New Delhi, Feb 25, 2021-
The Supreme Court on Thursday said private medical colleges have the autonomy to decide on the fee to be charged, but it is essential to ensure this is reasonable and non-exploitative.
A bench comprising Justices L Nageswara Rao and S. Ravindra Bhat said though it is an agreement with the submissions of private medical college management that the fee, as proposed by them, should be considered by the admission and fee regulatory committee, it is no more res integra that the right conferred on the institutions to fix fee for professional courses is subject to regulation.
The bench noted that fixation of fee payable by students pursing their medical courses in Kerala since 2017-18 has not been finalised till date. One college complained of non-finalisation of fee from 2016-17 and the students are continuing their education after remitting a provisional fee.
“It need not be reiterated that unaided professional institutions have the autonomy to decide on the fee to be charged, subject to the fee not resulting in profiteering or collection of capitation fee. Regulation of fee is within the domain of the Committee which shall ensure that the fee is non-exploitative and reasonable,” it said.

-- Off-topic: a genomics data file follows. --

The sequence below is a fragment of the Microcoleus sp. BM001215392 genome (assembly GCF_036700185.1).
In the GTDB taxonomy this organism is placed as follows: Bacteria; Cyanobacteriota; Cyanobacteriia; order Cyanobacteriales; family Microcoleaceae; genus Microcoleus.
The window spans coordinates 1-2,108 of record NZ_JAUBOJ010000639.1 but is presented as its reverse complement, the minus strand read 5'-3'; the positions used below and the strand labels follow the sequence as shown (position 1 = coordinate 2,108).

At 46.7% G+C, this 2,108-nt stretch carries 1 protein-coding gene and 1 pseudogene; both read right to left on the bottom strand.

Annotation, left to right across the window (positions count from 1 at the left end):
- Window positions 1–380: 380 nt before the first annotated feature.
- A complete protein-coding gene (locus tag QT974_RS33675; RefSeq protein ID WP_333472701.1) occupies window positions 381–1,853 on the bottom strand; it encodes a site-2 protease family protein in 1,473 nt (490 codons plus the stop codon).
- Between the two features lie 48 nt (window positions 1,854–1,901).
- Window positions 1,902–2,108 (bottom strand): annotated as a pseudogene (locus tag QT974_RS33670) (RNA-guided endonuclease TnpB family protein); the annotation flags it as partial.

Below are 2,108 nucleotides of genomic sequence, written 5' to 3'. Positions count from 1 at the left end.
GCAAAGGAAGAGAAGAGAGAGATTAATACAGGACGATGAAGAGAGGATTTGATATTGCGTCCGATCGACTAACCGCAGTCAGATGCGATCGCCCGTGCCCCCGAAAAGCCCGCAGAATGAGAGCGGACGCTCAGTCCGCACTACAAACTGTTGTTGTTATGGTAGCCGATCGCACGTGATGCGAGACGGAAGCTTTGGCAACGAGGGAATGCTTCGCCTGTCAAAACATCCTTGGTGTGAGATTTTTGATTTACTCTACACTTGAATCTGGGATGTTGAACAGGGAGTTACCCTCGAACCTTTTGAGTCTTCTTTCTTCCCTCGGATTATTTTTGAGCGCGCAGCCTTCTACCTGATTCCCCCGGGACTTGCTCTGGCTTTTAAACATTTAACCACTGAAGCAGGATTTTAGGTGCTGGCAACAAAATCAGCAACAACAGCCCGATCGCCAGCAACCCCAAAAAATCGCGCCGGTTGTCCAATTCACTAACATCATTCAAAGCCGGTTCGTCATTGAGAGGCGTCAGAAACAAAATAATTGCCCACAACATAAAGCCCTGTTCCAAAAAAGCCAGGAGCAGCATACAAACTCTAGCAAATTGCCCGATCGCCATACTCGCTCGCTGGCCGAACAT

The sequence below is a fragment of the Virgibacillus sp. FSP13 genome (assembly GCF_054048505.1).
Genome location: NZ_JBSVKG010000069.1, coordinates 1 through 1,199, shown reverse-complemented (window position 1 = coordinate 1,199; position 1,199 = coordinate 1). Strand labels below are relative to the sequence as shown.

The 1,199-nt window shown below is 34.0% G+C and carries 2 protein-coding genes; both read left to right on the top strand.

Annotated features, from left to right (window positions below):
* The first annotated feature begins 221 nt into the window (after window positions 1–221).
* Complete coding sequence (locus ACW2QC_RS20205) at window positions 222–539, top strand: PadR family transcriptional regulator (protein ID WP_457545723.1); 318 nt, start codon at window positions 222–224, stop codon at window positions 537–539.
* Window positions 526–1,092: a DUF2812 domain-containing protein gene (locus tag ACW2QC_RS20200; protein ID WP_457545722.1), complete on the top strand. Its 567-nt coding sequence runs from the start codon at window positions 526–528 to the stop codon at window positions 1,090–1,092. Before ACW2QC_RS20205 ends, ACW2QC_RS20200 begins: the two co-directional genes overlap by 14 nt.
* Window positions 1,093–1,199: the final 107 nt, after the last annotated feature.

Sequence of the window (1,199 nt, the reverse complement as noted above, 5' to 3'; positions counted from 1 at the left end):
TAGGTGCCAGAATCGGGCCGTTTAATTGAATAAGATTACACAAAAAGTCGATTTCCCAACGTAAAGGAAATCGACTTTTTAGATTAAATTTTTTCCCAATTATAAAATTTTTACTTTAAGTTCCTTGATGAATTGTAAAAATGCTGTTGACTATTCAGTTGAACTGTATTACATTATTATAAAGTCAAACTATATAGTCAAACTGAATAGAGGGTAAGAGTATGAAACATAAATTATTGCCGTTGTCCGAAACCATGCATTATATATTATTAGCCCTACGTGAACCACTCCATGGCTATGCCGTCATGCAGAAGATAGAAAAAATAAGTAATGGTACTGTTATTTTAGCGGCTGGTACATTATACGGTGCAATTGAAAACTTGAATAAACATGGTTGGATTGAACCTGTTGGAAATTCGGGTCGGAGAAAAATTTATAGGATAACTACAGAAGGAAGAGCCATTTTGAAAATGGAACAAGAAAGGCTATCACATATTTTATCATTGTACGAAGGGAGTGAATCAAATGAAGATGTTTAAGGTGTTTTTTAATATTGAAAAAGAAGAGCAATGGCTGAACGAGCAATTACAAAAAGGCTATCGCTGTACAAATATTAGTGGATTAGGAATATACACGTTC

The Kerala High Court had directed the committee to take into account only audited balance sheets, and provisional profit and loss accounts in the absence of audited balance sheets, to fix the fee.
The top court termed this direction as “error” as it upheld the argument of senior advocate Jaideep Gupta, representing the state government, that no fetter can be placed on the exercise of power for fee fixation by the Committee, which shall be in accordance with the factors that are mentioned in Section 11 of the 2017 Act.
The Kerala government was also aggrieved by the direction given by the High Court restricting the powers of the committee in exercise of its jurisdiction to fix the fee.
The top court directed the committee to expeditiously reconsider the proposals of the private self-financing colleges for fee fixation from 2017-18 onwards. “It can direct the managements to furnish any information that is required for the purpose of arriving at a decision that the fee proposed by the managements is neither excessive nor exploitative in nature,” the top court said.
The court also emphasised that reasonable opportunity should be given to the managements of private self-financing colleges in respect of their proposals for fee fixation, and this exercise should be completed within three months.
The Kerala government and the students of private self-financing medical colleges moved the top court challenging the Kerala High Court judgment delivered on May 19, 2020. (Agency)